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Seasonal workers help manage holiday rush

Lawrence Pierce
Target seasonal worker Brittany Anderson replenishes the stocking stuffer holiday section at the Trace Fork location.
Chris Dorst
Will Walker of Kelley's Mens Shop on Bridge Road helps Peg Wilson and Tori Hardy with their Christmas shopping. Walker helps during busy seasons like the holidays.
CHARLESTON, W.Va. -- "Every day we get closer to Christmas it's getting crazier," said Brittany Anderson, one of many workers hired for seasonal employment across a variety of businesses in the region.She's one of the seasonal hires at the Trace Fork Target. Store manager Claire Lauderman said the company hired seasonal workers around the end of October."The timing is to bring people on and train them well enough to when Black Friday hits they are actually well rehearsed in every area of the store," said Lauderman.This year Target hired employees later than usual, because last year things got to "a standstill at a certain point" and there wasn't so much work demand, Lauderman said.    "This way you can get as much momentum as you can, without any stalls going into the fourth quarter and Black Friday," she said about this year.Target's goal was to hire about 75 employees to help with the holiday rush from Black Friday to Christmas, but only hired 45 people, Lauderman said.Anderson has called West Virginia home for a year now. While Anderson worked for a chiropractor for 10 years and Ticketmaster for a while, she had never worked a retail job. Still, she wanted some extra income for the holidays. The 28-year-old has five children to shop for this Christmas. Anderson enjoys shopping at Target and thought she might like to work there, as well."This was actually the first time I've left the house on Black Friday because I'm not a Black Friday shopper," Anderson said of the work experience. "It wasn't near as bad as I thought it would be."Anderson's original plan was to work through the holidays, but she's now hoping to find long-term employment at Target. Lauderman said Target tries to prepare seasonal workers as much as they can. She added that those applying for seasonal jobs varied widely in age, as some were high school students and some qualify for a senior citizen's discount.Kristy Walker of Kelley's Mens Shop said in the past, it's typically been high school or college students applying for seasonal work during the holidays."When we advertise for full-time positions we typically get older people but for seasonal work we don't usually advertise, [as] people just come in and submit applications," Walker said.She added that since Kelley's opened a second location on Bridge Road near George Washington High School, it's easier for students to stop in for work."All the applications we've received so far for our seasonal employment have been from people under the age of 19," Walker said.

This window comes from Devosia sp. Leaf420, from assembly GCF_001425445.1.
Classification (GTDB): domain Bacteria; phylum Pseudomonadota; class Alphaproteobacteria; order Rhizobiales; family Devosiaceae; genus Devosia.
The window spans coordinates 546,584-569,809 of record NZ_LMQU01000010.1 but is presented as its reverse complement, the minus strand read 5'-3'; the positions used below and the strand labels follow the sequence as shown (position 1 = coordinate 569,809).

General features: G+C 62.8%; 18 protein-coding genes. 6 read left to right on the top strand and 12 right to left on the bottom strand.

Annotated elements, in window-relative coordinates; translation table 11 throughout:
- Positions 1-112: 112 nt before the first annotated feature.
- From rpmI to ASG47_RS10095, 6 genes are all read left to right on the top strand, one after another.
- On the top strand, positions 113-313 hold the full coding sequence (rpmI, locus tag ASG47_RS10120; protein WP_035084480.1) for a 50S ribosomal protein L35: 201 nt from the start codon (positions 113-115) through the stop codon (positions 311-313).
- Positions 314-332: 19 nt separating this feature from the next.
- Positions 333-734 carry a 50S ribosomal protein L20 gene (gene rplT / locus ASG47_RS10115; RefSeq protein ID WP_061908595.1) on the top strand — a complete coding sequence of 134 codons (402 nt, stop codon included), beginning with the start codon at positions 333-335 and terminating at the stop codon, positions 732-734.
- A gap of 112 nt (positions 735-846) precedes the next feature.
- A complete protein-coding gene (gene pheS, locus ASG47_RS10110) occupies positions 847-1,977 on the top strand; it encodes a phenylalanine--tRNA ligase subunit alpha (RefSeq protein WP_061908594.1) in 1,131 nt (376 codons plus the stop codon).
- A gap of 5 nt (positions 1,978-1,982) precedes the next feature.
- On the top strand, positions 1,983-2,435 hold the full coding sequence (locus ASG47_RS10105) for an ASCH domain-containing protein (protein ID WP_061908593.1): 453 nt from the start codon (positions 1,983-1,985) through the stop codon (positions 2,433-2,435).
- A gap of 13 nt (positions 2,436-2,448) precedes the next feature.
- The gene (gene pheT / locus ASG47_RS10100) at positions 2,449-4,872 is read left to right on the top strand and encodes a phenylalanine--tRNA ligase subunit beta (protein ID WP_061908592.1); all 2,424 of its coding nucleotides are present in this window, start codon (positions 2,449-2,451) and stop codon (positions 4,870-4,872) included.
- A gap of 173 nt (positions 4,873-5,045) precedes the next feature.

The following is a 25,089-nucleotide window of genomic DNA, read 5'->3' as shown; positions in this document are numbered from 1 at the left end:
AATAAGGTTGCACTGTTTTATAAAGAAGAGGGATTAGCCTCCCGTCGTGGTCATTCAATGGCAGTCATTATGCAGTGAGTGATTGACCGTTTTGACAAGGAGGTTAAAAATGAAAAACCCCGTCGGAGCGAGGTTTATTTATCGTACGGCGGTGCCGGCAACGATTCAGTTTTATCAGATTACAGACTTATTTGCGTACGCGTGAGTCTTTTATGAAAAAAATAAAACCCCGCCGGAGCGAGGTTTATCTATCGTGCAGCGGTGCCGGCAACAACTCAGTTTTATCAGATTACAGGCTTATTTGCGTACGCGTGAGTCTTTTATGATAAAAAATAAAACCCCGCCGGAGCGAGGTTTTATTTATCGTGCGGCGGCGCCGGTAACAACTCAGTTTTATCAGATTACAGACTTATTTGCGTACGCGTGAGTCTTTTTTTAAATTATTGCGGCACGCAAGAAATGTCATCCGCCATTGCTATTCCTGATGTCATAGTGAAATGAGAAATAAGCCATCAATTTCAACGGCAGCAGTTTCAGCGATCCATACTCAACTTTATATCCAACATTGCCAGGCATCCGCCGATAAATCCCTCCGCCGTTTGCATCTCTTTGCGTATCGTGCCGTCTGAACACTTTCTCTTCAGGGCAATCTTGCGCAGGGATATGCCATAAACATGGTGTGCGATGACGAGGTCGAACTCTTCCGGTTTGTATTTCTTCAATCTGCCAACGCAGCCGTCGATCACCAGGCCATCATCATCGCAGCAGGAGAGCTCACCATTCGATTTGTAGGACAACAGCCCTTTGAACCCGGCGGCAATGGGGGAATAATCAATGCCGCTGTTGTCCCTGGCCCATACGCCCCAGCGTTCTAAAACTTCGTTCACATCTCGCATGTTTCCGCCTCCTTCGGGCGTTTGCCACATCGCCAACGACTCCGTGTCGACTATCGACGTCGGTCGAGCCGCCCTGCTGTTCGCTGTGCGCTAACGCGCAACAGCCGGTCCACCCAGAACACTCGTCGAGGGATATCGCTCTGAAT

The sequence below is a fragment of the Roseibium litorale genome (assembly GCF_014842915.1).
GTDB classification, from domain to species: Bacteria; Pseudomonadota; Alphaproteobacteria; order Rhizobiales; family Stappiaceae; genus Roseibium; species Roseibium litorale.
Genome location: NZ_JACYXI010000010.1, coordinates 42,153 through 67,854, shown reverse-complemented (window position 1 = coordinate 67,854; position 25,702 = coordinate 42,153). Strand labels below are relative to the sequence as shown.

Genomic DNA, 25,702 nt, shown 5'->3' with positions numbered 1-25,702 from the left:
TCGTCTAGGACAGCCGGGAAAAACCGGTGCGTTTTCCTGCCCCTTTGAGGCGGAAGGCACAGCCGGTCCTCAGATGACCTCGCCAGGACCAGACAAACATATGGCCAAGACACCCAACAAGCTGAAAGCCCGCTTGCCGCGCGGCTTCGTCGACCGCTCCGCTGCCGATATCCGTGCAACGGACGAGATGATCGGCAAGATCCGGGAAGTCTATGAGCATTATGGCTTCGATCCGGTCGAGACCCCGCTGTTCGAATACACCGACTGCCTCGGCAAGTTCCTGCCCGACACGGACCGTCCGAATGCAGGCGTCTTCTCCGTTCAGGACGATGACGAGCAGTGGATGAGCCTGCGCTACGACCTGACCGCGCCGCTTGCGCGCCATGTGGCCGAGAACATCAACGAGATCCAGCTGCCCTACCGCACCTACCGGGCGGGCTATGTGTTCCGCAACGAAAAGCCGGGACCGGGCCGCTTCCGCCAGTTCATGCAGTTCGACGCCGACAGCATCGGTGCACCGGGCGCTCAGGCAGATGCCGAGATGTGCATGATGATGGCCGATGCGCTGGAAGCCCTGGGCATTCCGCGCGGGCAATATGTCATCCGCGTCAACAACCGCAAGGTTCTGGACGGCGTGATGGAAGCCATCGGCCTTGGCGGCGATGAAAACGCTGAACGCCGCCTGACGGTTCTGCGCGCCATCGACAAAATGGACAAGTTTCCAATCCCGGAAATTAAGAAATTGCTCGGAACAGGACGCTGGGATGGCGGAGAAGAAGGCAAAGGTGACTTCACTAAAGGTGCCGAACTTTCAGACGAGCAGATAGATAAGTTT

Despite having two shops, Walker said they have not had to hire too many seasonal workers recently."Over the last 20 years there's been a decrease. In the late '80s, early '90s, we would have probably 10 seasonal workers. Now we usually have one or two," Walker said.Walker says the decline in seasonal workers has to do with having a less-occupied space. Kelley's opened in downtown Charleston in a 10,000-square-foot building before moving to a 5,000-square-foot building on the West Side. Its Bridge Road shop is even smaller.Bunny Harper with WorkForce West Virginia helps connect employers with seasonal workers. Harper finds workers for retail companies like Walmart and Toys R Us, but also works with the United States Post Office, tax services like H&R Block and delivery services like FedEx."We deal with a lot of companies and we expect them to roll in about October and then we know it's going to dwindle down by the time it hits Christmas," Harper said. "Those are all good jobs and they're pretty good pay."People seeking employment working with WorkForce West Virginia can come into the office and fill out an online application for work. Harper said that takes about 10 to 15 minutes.
The application asks for education level, work experience and other qualifications or certifications the applicant may have."The good thing for companies is we are like an HR system," Harper said. "We filter through the list so they are not getting the ones that don't qualify but only the ones that do."At that point, Harper said companies then contact WorkForce and choose the applicants they want. Sometimes Harper said the holiday jobs turn into year-round work."That's our ultimate goal, to be able to get people back into society [and be] able to be productive and earn an income," Harper said.Harper said they have a wide variety of job seekers but volume tends to increase around the holiday season."Job applications do pick up around the holidays and I think a lot of it is you have a lot of school people, college kid types that are out for those holidays and are looking for jobs," Harper said.She's been on the job for six years. Within the last year to 18 months, Harper has noticed an increase in job listings."There was a lapse period there where I think everybody was scared employers weren't posting positions like they normally do," Harper said. "Employers were really taking their time and going slow but now all that has stopped in the past year."Job postings, seasonal or otherwise, are continuing to increase as the economy recovers from the recession, Harper said."Some of the employers are posting more than normal and it seems like it's different sectors," Harper added. "Retail and restaurant sectors -- all those seem to have doubled." Reach Caitlin Cook at or 304-348-5113.
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